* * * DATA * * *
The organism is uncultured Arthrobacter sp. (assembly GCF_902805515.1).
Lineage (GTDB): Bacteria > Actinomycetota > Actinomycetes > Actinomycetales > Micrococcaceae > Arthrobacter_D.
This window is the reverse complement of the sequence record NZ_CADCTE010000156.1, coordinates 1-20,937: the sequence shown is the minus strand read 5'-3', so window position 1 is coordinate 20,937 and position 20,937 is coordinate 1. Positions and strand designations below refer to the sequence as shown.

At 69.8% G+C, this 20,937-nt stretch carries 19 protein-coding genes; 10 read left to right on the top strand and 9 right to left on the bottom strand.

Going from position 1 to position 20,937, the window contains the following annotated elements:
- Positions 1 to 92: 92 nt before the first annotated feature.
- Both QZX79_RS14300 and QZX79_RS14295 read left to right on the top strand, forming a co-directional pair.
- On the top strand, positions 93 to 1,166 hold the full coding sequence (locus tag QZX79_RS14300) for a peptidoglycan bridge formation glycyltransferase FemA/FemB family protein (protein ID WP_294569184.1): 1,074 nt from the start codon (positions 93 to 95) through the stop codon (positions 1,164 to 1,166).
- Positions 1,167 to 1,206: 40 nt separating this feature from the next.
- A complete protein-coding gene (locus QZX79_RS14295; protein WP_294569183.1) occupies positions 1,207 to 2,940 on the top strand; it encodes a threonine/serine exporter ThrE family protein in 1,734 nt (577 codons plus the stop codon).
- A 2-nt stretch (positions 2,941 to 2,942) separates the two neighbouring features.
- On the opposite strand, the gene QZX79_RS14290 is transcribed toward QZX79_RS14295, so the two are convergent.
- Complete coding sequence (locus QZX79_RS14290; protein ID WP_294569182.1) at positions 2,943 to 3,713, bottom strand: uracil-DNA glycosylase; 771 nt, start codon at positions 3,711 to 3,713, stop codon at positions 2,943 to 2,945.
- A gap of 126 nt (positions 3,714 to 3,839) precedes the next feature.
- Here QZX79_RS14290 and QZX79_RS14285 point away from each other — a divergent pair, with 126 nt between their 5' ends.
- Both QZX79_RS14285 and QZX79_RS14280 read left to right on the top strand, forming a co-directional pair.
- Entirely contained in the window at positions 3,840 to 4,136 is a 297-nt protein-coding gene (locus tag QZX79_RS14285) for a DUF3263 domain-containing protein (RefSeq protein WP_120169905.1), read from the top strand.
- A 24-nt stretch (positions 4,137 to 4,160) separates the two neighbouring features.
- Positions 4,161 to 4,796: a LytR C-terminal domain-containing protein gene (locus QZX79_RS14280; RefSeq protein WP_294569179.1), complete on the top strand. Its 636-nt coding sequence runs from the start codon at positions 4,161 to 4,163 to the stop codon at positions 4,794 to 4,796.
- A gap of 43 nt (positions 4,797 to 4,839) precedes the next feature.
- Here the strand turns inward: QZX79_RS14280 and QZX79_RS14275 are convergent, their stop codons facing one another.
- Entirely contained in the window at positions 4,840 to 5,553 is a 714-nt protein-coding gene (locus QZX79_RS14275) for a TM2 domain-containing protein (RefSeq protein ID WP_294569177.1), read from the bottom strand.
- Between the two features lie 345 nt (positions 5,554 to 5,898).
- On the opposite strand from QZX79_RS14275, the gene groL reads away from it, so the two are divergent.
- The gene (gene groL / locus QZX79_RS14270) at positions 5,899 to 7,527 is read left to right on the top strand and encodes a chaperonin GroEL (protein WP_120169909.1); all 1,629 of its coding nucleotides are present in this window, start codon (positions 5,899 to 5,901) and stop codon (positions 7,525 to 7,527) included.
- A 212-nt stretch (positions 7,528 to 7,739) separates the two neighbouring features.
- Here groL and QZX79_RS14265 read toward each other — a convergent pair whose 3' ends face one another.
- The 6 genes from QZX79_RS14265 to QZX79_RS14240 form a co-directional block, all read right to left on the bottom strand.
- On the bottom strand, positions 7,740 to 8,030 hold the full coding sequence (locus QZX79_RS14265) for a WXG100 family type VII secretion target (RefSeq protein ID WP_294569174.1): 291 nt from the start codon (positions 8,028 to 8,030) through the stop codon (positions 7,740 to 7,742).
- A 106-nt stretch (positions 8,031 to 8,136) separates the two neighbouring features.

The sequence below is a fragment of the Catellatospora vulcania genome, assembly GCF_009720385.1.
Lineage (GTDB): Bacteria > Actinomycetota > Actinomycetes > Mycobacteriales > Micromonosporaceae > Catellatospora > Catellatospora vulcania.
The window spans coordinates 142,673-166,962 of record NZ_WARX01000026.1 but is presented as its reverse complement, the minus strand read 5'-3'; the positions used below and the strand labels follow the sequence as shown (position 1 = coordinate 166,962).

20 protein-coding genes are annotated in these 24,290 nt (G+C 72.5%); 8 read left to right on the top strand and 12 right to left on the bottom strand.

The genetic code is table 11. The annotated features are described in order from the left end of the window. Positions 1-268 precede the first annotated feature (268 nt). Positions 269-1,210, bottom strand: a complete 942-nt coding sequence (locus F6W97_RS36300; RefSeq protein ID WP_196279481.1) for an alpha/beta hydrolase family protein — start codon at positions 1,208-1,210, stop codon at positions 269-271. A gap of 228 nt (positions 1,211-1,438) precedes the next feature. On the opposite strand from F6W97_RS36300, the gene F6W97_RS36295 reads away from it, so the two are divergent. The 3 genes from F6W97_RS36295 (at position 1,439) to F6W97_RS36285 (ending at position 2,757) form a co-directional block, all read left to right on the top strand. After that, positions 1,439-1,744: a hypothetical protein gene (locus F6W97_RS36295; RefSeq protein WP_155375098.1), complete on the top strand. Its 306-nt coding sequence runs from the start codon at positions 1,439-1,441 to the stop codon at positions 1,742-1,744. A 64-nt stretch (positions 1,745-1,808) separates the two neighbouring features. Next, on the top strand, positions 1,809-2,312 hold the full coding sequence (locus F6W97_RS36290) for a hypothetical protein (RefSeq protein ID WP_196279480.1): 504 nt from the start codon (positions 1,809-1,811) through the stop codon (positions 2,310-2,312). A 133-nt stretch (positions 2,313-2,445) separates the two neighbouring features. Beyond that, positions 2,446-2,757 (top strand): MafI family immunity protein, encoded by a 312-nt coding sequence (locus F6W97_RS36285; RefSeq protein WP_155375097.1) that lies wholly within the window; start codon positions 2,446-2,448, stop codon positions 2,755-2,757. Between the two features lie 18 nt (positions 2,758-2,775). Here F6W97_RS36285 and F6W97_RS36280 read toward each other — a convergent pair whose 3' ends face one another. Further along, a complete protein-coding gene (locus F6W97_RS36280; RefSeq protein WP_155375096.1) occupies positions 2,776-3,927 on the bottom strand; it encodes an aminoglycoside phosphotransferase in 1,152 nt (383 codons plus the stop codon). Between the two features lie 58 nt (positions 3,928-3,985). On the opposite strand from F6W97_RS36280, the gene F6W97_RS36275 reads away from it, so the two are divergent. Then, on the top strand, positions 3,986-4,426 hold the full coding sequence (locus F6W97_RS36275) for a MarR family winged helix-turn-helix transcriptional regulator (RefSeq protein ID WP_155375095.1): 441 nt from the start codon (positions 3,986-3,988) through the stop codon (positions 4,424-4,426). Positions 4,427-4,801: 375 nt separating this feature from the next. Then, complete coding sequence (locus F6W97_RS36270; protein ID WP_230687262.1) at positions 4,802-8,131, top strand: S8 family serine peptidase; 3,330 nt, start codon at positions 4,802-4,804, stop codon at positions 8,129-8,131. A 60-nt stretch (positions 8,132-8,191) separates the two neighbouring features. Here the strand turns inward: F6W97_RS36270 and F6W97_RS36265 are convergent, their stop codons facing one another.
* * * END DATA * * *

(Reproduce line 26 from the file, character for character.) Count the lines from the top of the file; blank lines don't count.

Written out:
- A 212-nt stretch (positions 7,528 to 7,739) separates the two neighbouring features.